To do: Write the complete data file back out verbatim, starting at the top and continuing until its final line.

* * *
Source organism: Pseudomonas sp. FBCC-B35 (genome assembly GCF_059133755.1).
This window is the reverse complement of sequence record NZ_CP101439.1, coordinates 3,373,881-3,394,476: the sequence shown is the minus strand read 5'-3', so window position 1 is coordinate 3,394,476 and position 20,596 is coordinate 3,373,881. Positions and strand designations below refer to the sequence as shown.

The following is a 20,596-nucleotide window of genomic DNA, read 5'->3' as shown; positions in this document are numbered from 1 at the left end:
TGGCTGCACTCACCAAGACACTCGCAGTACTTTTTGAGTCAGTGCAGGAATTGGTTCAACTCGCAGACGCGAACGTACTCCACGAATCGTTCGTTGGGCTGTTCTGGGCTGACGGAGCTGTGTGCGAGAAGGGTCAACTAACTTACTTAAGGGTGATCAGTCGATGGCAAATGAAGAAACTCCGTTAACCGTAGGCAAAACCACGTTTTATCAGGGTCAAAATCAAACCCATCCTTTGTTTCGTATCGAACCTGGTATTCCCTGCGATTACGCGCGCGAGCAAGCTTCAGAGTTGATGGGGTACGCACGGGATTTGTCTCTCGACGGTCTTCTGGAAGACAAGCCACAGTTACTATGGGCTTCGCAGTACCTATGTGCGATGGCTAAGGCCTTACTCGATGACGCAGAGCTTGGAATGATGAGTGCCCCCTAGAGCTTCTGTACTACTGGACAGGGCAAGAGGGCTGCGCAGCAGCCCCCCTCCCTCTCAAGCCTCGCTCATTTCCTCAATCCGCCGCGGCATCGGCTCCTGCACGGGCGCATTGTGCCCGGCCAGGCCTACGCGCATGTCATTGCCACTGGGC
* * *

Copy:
Source organism: Pseudomonas sp. FBCC-B35 (genome assembly GCF_059133755.1).
This window is the reverse complement of sequence record NZ_CP101439.1, coordinates 3,373,881-3,394,476: the sequence shown is the minus strand read 5'-3', so window position 1 is coordinate 3,394,476 and position 20,596 is coordinate 3,373,881. Positions and strand designations below refer to the sequence as shown.

The following is a 20,596-nucleotide window of genomic DNA, read 5'->3' as shown; positions in this document are numbered from 1 at the left end:
TGGCTGCACTCACCAAGACACTCGCAGTACTTTTTGAGTCAGTGCAGGAATTGGTTCAACTCGCAGACGCGAACGTACTCCACGAATCGTTCGTTGGGCTGTTCTGGGCTGACGGAGCTGTGTGCGAGAAGGGTCAACTAACTTACTTAAGGGTGATCAGTCGATGGCAAATGAAGAAACTCCGTTAACCGTAGGCAAAACCACGTTTTATCAGGGTCAAAATCAAACCCATCCTTTGTTTCGTATCGAACCTGGTATTCCCTGCGATTACGCGCGCGAGCAAGCTTCAGAGTTGATGGGGTACGCACGGGATTTGTCTCTCGACGGTCTTCTGGAAGACAAGCCACAGTTACTATGGGCTTCGCAGTACCTATGTGCGATGGCTAAGGCCTTACTCGATGACGCAGAGCTTGGAATGATGAGTGCCCCCTAGAGCTTCTGTACTACTGGACAGGGCAAGAGGGCTGCGCAGCAGCCCCCCTCCCTCTCAAGCCTCGCTCATTTCCTCAATCCGCCGCGGCATCGGCTCCTGCACGGGCGCATTGTGCCCGGCCAGGCCTACGCGCATGTCATTGCCACTGGGC